The Full Wiki

Minuet: Wikis

Advertisements
  
  
  
  

Note: Many of our articles have direct quotes from sources you can cite, within the Wikipedia article! This article doesn't yet, but we're working on it! See more info or our list of citable articles.

Did you know ...


More interesting facts on Minuet

Include this on your site/blog:

Encyclopedia

From Wikipedia, the free encyclopedia

Minuet.

A minuet, also spelled menuet, is a social dance of French origin for two persons, usually in 3/4 time. The word was adapted from Italian minuetto and French menuet, meaning small, pretty, delicate, a diminutive of menu, from the Latin minutus; menuetto is a word that occurs only on musical scores. The name may refer to the short steps, pas menus, taken in the dance, or else be derived from the branle à mener or amener, popular group dances in early 17th-century France (Little 2001). At the period when it was most fashionable it was slow, soft, ceremonious, and graceful.

Minuet rhythm[1].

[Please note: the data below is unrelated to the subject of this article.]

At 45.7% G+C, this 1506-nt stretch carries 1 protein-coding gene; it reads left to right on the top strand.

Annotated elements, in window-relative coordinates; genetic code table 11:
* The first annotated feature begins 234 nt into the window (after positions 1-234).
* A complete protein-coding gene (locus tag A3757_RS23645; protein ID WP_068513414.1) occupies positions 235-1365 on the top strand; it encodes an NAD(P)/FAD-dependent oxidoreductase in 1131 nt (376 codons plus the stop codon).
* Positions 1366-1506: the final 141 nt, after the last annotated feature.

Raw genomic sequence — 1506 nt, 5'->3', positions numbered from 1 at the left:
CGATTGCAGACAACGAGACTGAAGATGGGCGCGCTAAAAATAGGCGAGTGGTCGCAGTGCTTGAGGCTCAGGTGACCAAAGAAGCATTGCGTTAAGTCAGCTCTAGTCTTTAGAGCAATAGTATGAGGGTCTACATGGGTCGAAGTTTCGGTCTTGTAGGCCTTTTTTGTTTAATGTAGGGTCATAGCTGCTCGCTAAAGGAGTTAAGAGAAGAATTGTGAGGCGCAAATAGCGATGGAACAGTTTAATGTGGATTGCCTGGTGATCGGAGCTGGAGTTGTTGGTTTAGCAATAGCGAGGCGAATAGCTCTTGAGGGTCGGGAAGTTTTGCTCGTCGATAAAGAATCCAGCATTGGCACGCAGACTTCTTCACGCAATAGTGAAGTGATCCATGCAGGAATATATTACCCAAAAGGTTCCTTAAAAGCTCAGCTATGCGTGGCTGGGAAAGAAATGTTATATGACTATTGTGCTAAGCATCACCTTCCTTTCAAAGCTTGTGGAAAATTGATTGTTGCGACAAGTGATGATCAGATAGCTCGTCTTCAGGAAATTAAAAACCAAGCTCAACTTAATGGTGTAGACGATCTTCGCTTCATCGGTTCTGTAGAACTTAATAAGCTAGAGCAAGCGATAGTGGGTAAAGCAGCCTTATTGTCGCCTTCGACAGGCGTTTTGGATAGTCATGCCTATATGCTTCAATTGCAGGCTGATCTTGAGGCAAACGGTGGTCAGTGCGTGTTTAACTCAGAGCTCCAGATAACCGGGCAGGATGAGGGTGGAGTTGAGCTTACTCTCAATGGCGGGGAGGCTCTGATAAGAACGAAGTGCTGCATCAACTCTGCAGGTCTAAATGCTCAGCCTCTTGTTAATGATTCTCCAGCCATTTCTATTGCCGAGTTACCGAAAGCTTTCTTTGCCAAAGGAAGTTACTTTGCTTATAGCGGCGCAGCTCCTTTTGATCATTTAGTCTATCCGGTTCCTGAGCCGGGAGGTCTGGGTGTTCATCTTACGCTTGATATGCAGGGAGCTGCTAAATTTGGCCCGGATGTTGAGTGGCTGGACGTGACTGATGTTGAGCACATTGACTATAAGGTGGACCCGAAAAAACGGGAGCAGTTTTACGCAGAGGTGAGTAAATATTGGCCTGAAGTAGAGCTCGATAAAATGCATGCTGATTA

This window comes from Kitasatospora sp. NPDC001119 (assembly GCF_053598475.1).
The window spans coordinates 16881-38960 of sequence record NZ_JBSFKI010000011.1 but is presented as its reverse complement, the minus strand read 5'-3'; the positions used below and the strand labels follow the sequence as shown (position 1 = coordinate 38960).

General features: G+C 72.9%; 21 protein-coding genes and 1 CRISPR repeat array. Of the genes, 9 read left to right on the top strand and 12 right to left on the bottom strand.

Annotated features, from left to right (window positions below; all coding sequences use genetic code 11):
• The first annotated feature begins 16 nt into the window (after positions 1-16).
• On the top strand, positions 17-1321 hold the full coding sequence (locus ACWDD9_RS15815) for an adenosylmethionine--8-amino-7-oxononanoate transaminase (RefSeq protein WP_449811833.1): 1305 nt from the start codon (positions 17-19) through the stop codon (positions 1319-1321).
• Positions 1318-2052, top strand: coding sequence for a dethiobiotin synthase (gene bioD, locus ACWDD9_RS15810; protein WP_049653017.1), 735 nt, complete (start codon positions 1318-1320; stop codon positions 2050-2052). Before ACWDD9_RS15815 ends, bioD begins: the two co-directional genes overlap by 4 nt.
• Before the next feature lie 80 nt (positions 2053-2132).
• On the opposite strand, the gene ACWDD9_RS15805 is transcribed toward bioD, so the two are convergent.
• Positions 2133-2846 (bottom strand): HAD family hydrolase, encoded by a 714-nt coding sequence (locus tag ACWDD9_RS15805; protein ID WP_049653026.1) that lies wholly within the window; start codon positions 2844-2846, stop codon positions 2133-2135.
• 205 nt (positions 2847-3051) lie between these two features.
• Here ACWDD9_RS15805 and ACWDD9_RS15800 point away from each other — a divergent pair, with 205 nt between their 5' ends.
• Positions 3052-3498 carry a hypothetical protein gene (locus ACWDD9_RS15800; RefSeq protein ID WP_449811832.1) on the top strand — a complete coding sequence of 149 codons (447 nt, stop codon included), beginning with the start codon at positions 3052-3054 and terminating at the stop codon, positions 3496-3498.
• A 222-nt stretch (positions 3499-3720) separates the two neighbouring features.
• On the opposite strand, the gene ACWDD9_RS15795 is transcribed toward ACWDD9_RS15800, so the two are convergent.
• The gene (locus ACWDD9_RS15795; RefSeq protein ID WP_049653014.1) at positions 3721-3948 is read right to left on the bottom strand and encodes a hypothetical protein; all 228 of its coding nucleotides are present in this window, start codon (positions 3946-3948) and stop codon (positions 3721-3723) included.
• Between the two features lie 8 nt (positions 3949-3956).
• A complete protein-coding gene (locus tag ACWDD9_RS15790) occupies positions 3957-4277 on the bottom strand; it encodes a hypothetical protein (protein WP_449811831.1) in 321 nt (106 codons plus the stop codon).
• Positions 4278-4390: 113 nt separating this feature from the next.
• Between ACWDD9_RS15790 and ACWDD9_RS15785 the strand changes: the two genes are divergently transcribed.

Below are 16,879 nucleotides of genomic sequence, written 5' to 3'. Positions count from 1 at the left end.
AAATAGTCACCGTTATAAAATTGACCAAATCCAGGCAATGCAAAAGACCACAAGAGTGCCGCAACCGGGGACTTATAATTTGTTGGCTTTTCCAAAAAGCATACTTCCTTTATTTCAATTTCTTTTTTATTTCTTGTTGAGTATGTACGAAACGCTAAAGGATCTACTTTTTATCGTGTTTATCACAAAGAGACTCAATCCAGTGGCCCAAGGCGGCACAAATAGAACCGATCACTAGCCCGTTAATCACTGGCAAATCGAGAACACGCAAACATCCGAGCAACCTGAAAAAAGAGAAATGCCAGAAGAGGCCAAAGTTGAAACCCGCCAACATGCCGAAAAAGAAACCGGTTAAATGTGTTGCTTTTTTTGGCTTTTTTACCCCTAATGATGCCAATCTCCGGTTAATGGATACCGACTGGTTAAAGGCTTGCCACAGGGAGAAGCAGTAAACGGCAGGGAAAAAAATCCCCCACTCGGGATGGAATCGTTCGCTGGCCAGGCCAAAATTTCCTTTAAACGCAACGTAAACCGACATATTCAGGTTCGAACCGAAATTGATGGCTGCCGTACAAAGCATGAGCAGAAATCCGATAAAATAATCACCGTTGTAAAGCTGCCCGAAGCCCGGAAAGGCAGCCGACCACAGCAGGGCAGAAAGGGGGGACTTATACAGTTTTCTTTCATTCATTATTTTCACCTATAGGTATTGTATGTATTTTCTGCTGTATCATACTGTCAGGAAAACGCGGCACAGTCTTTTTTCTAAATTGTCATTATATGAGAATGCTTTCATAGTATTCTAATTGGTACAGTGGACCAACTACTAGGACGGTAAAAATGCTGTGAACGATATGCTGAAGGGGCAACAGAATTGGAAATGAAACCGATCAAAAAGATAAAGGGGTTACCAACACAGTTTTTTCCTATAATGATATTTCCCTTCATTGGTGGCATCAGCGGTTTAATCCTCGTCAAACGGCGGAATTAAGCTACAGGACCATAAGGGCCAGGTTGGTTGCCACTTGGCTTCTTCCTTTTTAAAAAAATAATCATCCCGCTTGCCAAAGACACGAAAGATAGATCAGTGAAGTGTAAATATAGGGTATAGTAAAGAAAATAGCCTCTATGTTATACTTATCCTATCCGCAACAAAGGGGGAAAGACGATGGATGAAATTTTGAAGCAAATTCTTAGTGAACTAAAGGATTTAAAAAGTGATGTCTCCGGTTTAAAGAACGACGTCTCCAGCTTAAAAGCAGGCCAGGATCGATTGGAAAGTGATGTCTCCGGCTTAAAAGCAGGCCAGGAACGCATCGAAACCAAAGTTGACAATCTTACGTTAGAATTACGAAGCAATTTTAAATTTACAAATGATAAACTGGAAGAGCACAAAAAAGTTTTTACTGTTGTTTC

The name is also given to a musical composition written in the same time and rhythm, but when not accompanying an actual dance the pace was quicker. Stylistically refined minuets, apart from the social dance context, were introduced — to opera at first — by Jean-Baptiste Lully, who included no less than 92 of them in his theatrical works,[2] and in the late 17th century the minuet was adopted into the suite, such as some of the suites of Johann Sebastian Bach and George Frideric Händel. As the other dances that made up a Baroque suite dropped out of use, the minuet retained its popularity. Among Italian composers, the minuet was often considerably quicker and livelier, and was sometimes written in 3/8 or 6/8 time. A minuet was often used as the final movement in an Italian overture. Initially, before its adoption in contexts other than social dance, the minuet was usually in binary form, with two sections of usually eight bars each, but the second section eventually expanded, resulting in a kind of ternary form. On a larger scale, two such minuets were often combined, so that the first minuet was followed by a second one, and finally by a repetition of the first. The second (or middle) minuet usually provided some form of contrast, by means of different key and orchestration. Around Lully's time, it became a common practice to score this section for a trio (such as two oboes and a bassoon, as is common in Lully). As a result, this middle section came to be called trio, even when no trace of such an orchestration remains.